As a kid, I grew up in New Zealand during the 2nd world war, when food was scarce and rationed. I remember only 2 kids out of 400 at my primary school who were overweight. One lived on a farm and ate dairy and other foods which were obviously not rationed or at least, were hard to ration by the authorities. The other had no interest in physical activity, but loved eating, particularly fatty fried food. Overweight adults were also a rarity.

    I walk along the streets of Balmain in Sydney, after schools are out and most kids are eating ice creams, or consuming sugary drinks, bought for them by their mothers! When I grew up, the standard of living was much lower, but an ice cream or lemonade was a special treat, bought for me rarely.

    Controlling a child’s obesity starts at home and parents need to set the example and use some old fashioned discipline. This is not always easy, but the ability to achieve it in a way that doesn’t turn children off is an art that parents can work at for a win/win result. Nutritious meals of a modest size, devoid if possible of processed or fast food is a great start. If the meal size is too large, parents should remove the excess and put it out of sight, as most people, including children (and me) can’t resist eating what is put in front of them. See http://fitnessforum

    • Sarah says:

      I certainly don’t want the government “helping us” eat healthy. They will certainly screw it up. They are the reason schools won’t serve whole milk, because they think it makes you fat. All of us have our own food pet peeves, and many of them are different according to our beliefs, health, and specific needs. But I think most of us can agree that so far, government doesn’t have a great track record. Heck, just look at gmo labeling for a perfect example.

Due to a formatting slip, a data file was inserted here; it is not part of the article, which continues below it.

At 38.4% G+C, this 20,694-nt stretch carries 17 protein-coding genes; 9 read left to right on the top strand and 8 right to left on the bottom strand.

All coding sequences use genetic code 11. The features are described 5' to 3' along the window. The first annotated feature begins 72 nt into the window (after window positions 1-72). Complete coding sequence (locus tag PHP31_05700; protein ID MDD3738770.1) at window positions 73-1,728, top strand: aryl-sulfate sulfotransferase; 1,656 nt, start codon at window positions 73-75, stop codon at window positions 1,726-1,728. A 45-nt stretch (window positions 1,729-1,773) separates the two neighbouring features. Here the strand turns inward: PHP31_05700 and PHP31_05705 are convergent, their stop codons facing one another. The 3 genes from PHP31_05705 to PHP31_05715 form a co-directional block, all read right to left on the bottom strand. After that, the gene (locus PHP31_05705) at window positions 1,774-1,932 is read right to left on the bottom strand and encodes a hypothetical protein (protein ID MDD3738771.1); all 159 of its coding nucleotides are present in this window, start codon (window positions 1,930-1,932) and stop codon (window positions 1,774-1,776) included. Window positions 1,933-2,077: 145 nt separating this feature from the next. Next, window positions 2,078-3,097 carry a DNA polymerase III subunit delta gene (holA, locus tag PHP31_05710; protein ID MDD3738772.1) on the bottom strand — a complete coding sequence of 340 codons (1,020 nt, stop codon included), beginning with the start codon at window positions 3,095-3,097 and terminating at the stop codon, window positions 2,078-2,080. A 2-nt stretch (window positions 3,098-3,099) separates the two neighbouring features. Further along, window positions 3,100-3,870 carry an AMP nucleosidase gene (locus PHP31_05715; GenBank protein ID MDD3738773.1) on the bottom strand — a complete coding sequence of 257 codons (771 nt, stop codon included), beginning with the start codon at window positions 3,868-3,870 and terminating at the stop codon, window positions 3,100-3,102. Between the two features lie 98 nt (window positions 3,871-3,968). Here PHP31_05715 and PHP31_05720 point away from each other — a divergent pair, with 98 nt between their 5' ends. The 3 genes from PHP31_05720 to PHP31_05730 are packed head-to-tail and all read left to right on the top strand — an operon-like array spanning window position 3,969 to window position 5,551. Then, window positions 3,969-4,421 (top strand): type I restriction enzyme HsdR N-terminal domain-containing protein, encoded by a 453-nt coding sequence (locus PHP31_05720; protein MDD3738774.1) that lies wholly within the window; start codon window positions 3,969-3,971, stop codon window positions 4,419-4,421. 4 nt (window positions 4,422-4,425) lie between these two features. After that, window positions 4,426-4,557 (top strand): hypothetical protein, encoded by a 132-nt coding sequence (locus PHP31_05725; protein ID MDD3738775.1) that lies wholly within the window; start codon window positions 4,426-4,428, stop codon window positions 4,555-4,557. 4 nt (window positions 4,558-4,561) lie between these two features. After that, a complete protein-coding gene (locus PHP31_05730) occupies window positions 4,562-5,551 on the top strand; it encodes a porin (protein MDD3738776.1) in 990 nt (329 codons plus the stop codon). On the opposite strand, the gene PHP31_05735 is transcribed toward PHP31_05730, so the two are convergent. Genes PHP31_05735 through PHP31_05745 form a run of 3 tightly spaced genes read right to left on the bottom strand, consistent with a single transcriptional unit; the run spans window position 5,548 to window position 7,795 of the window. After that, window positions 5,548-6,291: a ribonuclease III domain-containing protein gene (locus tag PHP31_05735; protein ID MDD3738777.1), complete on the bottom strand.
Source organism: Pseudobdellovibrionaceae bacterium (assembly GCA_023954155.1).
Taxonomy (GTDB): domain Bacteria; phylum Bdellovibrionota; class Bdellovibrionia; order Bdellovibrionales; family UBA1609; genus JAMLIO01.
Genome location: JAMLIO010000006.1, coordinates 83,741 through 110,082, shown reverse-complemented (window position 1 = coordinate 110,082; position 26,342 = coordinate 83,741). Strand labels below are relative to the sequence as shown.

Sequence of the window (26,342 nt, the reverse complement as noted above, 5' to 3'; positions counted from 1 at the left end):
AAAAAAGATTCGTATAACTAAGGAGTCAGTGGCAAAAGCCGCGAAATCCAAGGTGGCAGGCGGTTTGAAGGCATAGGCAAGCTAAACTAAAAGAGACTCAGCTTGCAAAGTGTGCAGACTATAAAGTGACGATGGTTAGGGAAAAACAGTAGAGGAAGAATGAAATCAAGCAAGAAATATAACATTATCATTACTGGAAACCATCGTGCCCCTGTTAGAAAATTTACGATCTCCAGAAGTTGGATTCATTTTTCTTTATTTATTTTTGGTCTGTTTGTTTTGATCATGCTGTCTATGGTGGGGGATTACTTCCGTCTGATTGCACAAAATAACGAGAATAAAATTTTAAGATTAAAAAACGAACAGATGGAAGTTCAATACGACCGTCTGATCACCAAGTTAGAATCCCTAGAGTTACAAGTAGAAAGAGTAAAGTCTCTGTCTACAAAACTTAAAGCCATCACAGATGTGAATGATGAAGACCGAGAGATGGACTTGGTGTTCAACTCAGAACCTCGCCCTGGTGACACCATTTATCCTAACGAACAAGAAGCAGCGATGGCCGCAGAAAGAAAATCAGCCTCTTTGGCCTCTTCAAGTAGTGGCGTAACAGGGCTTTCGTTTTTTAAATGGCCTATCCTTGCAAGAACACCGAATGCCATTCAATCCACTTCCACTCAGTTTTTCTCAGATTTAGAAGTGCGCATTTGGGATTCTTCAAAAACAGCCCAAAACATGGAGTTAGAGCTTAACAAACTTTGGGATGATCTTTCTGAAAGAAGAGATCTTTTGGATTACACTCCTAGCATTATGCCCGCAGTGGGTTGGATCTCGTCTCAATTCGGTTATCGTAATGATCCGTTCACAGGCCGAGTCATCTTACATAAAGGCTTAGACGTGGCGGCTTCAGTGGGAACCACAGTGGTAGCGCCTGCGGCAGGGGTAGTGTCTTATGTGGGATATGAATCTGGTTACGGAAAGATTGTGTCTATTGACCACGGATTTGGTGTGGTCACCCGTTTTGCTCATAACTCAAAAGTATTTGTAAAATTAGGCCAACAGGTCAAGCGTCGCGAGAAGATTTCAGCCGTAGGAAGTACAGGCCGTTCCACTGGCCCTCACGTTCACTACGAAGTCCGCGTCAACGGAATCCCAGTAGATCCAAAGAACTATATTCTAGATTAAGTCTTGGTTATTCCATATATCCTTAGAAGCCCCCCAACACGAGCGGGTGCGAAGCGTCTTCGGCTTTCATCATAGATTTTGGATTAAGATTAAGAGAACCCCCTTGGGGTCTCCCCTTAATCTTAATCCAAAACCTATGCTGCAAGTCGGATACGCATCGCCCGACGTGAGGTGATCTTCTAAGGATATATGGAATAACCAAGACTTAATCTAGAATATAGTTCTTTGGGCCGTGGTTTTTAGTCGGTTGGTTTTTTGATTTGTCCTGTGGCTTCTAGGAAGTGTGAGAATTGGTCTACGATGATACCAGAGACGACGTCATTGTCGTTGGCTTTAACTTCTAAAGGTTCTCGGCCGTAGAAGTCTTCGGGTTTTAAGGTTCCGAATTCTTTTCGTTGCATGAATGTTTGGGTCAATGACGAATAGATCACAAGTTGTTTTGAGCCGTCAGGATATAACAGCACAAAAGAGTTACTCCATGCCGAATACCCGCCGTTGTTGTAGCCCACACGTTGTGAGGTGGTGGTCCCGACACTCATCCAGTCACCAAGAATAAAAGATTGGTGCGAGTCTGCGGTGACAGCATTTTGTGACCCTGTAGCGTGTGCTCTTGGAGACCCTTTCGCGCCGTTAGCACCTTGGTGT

Parents have to teach their kids, and those who don’t learn as kids can choose to learn it as adults. I think that by the time our children are grown the divide will be a lot more stark, and we won’t be such a minority anymore. People will choose one side or another. And as hard as it is to watch people choose to be unhealthy, there is nothing we can or should do about it.

  11. Kate says:

    When I was in elemantary school my mother cared about real food and always packed me healthy lunches with cucumbers, broccoli, sandwiches on pumpernickel bread. Sometimes the other kids would make fun of me – no one in my rural school had ever laid eyes on pumpernickel, I was sure. All I wanted to do was be like the other kids. Most didn’t envy me but one girl in particular did. She was the type who always got a free lunch ticket and had to eat breakfast at school because she did not receive it at home. (The fare was a packaged donut in case you were curious.) She went on and on about how she wished her mom packed her a good lunch like mine. When I told her I wanted to try a school lunch she proposed a trade for one day. The lunch lady knew my name wasn’t Kristie but she let me go with a stink eye. I gobbled up the fried tater tots and nuggets, realizing it wasn’t as good as I thought it would be. I looked over at Kristie’s table and she was happily munching on the raw broccoli I had complained about days earlier. She gave me back my lunch box and told me how good my lunch was. After feeling sorry for myself and my lunch, all it took was one kid’s opinion to make me never feel sorry about having “different” food again. She normally ate the institutional junk food she was served, and she knew a good meal when she got it. Sometimes a kid just needs a little perspective, and the message gets through loud and clear from their peers.

    • Thank you so much for taking the time to share your story! That was a great one. Now I just need to make a mental note to have this someone happen to my daughter in a few years time! 😉

  12. Rebecca says: